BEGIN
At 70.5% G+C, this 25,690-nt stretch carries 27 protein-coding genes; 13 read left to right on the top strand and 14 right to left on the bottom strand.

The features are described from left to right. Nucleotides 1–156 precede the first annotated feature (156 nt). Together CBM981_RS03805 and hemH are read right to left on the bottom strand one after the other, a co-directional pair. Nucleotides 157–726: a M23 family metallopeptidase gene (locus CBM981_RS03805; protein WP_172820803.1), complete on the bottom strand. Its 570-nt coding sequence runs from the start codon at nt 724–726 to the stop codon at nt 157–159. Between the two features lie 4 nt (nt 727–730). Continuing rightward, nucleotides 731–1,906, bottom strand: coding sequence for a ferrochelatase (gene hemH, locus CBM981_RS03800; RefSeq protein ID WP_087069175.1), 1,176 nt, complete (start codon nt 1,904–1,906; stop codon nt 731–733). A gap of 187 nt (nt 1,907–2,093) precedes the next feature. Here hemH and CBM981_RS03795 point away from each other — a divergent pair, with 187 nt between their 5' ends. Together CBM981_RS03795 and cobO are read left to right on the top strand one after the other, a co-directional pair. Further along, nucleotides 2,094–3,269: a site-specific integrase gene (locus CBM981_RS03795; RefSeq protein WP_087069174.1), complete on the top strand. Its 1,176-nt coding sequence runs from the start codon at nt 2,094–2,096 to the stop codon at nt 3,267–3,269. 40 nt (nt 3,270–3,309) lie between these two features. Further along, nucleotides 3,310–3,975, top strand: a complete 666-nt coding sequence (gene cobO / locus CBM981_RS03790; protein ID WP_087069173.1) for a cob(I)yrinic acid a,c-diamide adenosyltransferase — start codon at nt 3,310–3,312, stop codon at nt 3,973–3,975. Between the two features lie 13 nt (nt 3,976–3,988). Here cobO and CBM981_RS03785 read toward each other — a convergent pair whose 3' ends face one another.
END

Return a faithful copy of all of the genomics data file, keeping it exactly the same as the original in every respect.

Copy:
At 70.5% G+C, this 25,690-nt stretch carries 27 protein-coding genes; 13 read left to right on the top strand and 14 right to left on the bottom strand.

The features are described from left to right. Nucleotides 1–156 precede the first annotated feature (156 nt). Together CBM981_RS03805 and hemH are read right to left on the bottom strand one after the other, a co-directional pair. Nucleotides 157–726: a M23 family metallopeptidase gene (locus CBM981_RS03805; protein WP_172820803.1), complete on the bottom strand. Its 570-nt coding sequence runs from the start codon at nt 724–726 to the stop codon at nt 157–159. Between the two features lie 4 nt (nt 727–730). Continuing rightward, nucleotides 731–1,906, bottom strand: coding sequence for a ferrochelatase (gene hemH, locus CBM981_RS03800; RefSeq protein ID WP_087069175.1), 1,176 nt, complete (start codon nt 1,904–1,906; stop codon nt 731–733). A gap of 187 nt (nt 1,907–2,093) precedes the next feature. Here hemH and CBM981_RS03795 point away from each other — a divergent pair, with 187 nt between their 5' ends. Together CBM981_RS03795 and cobO are read left to right on the top strand one after the other, a co-directional pair. Further along, nucleotides 2,094–3,269: a site-specific integrase gene (locus CBM981_RS03795; RefSeq protein WP_087069174.1), complete on the top strand. Its 1,176-nt coding sequence runs from the start codon at nt 2,094–2,096 to the stop codon at nt 3,267–3,269. 40 nt (nt 3,270–3,309) lie between these two features. Further along, nucleotides 3,310–3,975, top strand: a complete 666-nt coding sequence (gene cobO / locus CBM981_RS03790; protein ID WP_087069173.1) for a cob(I)yrinic acid a,c-diamide adenosyltransferase — start codon at nt 3,310–3,312, stop codon at nt 3,973–3,975. Between the two features lie 13 nt (nt 3,976–3,988). Here cobO and CBM981_RS03785 read toward each other — a convergent pair whose 3' ends face one another.